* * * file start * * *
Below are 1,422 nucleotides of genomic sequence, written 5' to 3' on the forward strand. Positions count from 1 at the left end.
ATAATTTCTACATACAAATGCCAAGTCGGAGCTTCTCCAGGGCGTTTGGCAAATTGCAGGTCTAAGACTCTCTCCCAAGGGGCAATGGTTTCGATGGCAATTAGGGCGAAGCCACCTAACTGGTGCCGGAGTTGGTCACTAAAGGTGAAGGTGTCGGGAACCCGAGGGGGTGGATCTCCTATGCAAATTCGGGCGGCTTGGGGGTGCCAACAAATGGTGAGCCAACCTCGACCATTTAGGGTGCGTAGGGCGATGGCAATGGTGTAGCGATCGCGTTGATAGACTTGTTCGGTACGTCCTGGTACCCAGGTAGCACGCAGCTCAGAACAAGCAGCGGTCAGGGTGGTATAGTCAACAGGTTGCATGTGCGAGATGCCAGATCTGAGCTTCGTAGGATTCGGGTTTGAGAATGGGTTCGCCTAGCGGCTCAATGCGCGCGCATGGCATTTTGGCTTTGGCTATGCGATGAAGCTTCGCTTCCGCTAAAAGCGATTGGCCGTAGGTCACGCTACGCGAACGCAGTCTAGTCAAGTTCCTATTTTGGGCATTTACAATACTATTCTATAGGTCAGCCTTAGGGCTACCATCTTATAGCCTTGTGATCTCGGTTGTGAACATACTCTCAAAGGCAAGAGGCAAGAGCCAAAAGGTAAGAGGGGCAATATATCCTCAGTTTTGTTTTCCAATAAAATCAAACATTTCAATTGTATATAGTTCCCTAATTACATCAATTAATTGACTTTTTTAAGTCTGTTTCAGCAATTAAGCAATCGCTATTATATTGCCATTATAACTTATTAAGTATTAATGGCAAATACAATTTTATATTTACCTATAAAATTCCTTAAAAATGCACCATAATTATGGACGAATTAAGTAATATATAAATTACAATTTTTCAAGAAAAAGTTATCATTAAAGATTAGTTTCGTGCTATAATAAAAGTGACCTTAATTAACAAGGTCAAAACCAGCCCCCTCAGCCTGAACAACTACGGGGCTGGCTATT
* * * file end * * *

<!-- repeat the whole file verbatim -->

Below are 1,422 nucleotides of genomic sequence, written 5' to 3' on the forward strand. Positions count from 1 at the left end.
ATAATTTCTACATACAAATGCCAAGTCGGAGCTTCTCCAGGGCGTTTGGCAAATTGCAGGTCTAAGACTCTCTCCCAAGGGGCAATGGTTTCGATGGCAATTAGGGCGAAGCCACCTAACTGGTGCCGGAGTTGGTCACTAAAGGTGAAGGTGTCGGGAACCCGAGGGGGTGGATCTCCTATGCAAATTCGGGCGGCTTGGGGGTGCCAACAAATGGTGAGCCAACCTCGACCATTTAGGGTGCGTAGGGCGATGGCAATGGTGTAGCGATCGCGTTGATAGACTTGTTCGGTACGTCCTGGTACCCAGGTAGCACGCAGCTCAGAACAAGCAGCGGTCAGGGTGGTATAGTCAACAGGTTGCATGTGCGAGATGCCAGATCTGAGCTTCGTAGGATTCGGGTTTGAGAATGGGTTCGCCTAGCGGCTCAATGCGCGCGCATGGCATTTTGGCTTTGGCTATGCGATGAAGCTTCGCTTCCGCTAAAAGCGATTGGCCGTAGGTCACGCTACGCGAACGCAGTCTAGTCAAGTTCCTATTTTGGGCATTTACAATACTATTCTATAGGTCAGCCTTAGGGCTACCATCTTATAGCCTTGTGATCTCGGTTGTGAACATACTCTCAAAGGCAAGAGGCAAGAGCCAAAAGGTAAGAGGGGCAATATATCCTCAGTTTTGTTTTCCAATAAAATCAAACATTTCAATTGTATATAGTTCCCTAATTACATCAATTAATTGACTTTTTTAAGTCTGTTTCAGCAATTAAGCAATCGCTATTATATTGCCATTATAACTTATTAAGTATTAATGGCAAATACAATTTTATATTTACCTATAAAATTCCTTAAAAATGCACCATAATTATGGACGAATTAAGTAATATATAAATTACAATTTTTCAAGAAAAAGTTATCATTAAAGATTAGTTTCGTGCTATAATAAAAGTGACCTTAATTAACAAGGTCAAAACCAGCCCCCTCAGCCTGAACAACTACGGGGCTGGCTATT